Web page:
Bell: Calgary city council lets Carra off the hook

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Can’t say rookie councillor Jennifer Wyness didn’t give it the old college try.

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The city’s integrity commissioner may have only slapped long-time councillor Gian-Carlo Carra on the wrist but Wyness didn’t want things to end there.

She felt Calgarians deserved more. She wanted the city cops and the provincial government to give the Carra case the once-over.

“I am deeply disappointed in my colleagues who are allowing him to skate,” says the rookie councillor, who adds there are more questions than answers, including the question of whether Carra did or did not break the law.

“It appears you’re trying to protect your friend,” she tells some of the council seat-warmers.

Kourtney Penner objects.

Penner is the councillor Ward 11 elected to replace Jeromy Farkas. She is so far from Farkas politically she is in another solar system.

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“There’s a lot of speculation on the behaviour of our colleague you have no evidence for,” says Penner to Wyness.

“That’s why I want to refer it. That’s why I want to refer it,” says Wyness, of going to the cops and the province.

Penner isn’t done.

“To say we are voting on lines of friendship is absolutely uncalled for.”

Wyness quickly says she retracts and soldiers on.

“We wanted to be better than the last council,” says the councillor, awakening to the ways of the Cowtown Kremlin.

She asks why some council members are so afraid.

Why they are willing to let this matter go when “the political environment between voters and elected officials is at an all-time low.”

At one point Wyness asks Peter Demong, a long-time councillor who is against going to the authorities, how he is going to face Calgarians.

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Demong won last time in a landslide.

What is this all about?

As those folks paying attention know, Carra was investigated by city hall’s integrity commissioner.

Carra had a financial interest in a property in Inglewood. He repeatedly, and for years, did not disclose this fact.

In fact, he only properly disclosed it right after the election last fall when he won by 161 votes.

The councillor saw the lack of openness as a clerical oversight. The integrity commissioner didn’t agree.

She said the violation was of “moderate severity.”

During Wednesday’s city council debate, Demong says Carra is a “dumbass.”

When Mayor Jyoti Gondek insists Demong retract the word he changes it to a “dumb person.”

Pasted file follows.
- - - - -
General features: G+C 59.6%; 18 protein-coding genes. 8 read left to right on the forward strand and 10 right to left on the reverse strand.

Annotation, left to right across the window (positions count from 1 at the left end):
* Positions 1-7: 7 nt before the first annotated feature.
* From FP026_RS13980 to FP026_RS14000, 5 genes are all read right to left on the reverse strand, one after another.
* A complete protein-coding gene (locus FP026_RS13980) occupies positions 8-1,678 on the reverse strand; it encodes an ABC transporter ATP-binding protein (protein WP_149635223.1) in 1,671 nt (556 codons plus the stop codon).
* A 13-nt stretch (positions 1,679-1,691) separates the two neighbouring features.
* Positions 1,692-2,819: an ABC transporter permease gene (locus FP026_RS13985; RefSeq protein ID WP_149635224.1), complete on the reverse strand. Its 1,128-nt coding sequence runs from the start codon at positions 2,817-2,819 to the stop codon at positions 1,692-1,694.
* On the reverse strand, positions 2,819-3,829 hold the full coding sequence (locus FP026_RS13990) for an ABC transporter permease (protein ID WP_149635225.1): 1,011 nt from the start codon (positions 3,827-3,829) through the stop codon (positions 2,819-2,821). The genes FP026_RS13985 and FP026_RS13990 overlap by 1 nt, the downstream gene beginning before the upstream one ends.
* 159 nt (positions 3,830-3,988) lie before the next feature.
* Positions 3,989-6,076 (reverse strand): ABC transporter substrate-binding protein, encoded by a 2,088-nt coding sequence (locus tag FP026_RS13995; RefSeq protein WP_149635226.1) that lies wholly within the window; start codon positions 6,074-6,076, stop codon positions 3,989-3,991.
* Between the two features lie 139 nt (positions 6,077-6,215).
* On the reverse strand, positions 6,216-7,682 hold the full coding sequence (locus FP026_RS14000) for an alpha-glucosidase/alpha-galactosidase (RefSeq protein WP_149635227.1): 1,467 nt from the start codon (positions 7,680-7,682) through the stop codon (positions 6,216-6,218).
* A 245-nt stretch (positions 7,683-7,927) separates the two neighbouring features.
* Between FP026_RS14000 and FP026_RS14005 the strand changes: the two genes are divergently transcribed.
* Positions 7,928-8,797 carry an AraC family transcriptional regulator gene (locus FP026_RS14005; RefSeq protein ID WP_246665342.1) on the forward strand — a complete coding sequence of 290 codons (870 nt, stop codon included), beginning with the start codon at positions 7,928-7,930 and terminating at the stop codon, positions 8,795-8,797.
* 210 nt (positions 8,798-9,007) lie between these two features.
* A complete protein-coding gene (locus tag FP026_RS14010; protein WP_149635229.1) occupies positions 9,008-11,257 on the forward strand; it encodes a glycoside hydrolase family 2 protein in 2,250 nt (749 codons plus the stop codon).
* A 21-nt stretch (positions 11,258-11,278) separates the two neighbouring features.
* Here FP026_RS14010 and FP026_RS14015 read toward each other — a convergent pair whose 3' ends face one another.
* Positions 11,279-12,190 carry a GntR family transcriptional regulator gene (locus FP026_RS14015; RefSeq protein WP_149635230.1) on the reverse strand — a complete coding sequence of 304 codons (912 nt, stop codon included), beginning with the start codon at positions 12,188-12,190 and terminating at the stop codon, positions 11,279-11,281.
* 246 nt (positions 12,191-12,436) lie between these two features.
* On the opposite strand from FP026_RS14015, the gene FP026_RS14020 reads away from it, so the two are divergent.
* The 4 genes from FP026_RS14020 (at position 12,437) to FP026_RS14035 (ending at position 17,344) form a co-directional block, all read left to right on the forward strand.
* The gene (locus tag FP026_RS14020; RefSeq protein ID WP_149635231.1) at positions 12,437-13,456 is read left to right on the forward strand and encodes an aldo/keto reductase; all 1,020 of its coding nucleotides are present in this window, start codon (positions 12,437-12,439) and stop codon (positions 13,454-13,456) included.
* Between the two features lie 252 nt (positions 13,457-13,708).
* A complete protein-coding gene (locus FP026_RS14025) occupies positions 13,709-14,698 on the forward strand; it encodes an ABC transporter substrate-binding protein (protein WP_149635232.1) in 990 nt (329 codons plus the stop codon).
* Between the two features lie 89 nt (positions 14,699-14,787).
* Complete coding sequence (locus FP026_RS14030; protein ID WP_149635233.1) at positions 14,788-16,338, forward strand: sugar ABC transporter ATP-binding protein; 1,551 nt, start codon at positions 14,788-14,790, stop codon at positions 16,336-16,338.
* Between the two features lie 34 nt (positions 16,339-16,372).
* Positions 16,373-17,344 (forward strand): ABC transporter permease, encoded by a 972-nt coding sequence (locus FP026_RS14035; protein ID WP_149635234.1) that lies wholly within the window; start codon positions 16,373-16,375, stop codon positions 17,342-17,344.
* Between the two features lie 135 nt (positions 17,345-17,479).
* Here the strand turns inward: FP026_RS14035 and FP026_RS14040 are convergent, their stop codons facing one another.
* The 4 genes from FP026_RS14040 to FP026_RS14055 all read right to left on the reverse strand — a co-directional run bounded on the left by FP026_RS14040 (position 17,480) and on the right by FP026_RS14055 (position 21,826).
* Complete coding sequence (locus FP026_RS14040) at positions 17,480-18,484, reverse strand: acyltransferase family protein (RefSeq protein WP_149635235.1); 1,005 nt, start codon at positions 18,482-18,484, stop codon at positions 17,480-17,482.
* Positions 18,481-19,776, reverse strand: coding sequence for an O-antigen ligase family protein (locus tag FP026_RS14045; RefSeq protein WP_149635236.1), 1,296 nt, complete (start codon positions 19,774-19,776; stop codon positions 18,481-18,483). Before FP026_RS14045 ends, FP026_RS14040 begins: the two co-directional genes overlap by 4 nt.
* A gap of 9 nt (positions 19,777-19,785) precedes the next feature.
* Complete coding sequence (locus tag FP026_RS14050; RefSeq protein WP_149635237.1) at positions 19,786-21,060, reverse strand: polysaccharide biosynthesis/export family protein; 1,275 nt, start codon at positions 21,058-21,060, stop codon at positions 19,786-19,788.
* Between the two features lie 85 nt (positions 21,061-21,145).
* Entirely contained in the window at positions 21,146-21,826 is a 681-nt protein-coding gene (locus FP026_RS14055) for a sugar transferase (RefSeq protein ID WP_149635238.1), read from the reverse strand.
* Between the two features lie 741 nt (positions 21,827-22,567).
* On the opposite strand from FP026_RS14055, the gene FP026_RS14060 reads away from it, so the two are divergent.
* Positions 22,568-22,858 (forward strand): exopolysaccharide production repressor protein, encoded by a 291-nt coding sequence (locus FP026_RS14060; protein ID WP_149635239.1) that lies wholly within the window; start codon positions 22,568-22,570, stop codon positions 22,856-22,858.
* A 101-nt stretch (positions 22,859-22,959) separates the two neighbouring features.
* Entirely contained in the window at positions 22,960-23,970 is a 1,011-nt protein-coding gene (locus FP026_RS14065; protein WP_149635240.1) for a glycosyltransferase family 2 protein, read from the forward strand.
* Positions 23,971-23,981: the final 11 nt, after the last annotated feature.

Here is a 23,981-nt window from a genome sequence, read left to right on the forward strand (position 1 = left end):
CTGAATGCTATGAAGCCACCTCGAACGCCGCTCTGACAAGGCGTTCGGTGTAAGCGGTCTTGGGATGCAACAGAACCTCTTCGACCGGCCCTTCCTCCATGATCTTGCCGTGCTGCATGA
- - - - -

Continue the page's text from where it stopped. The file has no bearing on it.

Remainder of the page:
Demong even says the residents in Carra’s area “feel betrayed by his careless dereliction of duty.”

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Still he votes not to send the Carra file to the cops and the province.

He thinks it would be “a bit of a slap in the face to the integrity commissioner.”

He would like to believe the people he represents agree with him.

Demong says just because city council won’t follow up on Carra, any individual can go to the city police or the province.

A few councillors are expected to do just that.

Jasmine Mian, another new councillor, says she is not in any way trying to protect or defend Carra.

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Just in case you were wondering.

She speaks of “the sanctity of the integrity process.” Don’t ask.

Mian believes the system at city hall is working.

Richard Pootmans, the councillor from west Calgary, doesn’t want to second-guess the integrity commissioner.

Raj Dhaliwal, another first-timer on council, is not convinced beyond a reasonable doubt Carra’s intent was criminal or malicious.

Sonya Sharp stands with Wyness and more digging.

She wants a review “truly independent of council” and not conducted by a city council appointee.

“People need to have confidence council is here to represent the citizens not feather their nests.”


Penner put in her two cents worth. Grab a Kleenex.

“To continue to do this to each other and to always live with this lurking on all our shoulders does not help the rest of the 14 of us around this horseshoe move forward.

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“We’re going to be worried about what we’re going to be doing to each other.”

Evan Spencer is another councillor who says this is “a very complicated subject.”

He rambles on about Carra having a difficult relationship with Calgary police and, in the past, having difficulty with the province’s municipal affairs minister.

That’s Ric McIver, the conservative Dr. No when he was on city council.

Spencer tells us he had conversations with Carra.

Surely not conversations on this case.

“He genuinely has nothing to hide,” says the councillor, calling the issue “a paperwork snafu.”

Carra apologized earlier this week saying he “endeavoured to achieve the highest possible ethical conduct” while admitting “a paperwork mistake.”

Spencer votes to ask the cops and the province to give the Carra case the once-over while saying it’s not “the 100% righteous thing to do.”

He’s concerned about “the public perception.”

In other words, he doesn’t want to be crucified by taxpayers.

Mayor Gondek, for her part, is confident due diligence has been done.

The idea of council pushing the Carra matter beyond city hall dies on a tie vote.

Still, you have to think, this yarn may not be dead yet.

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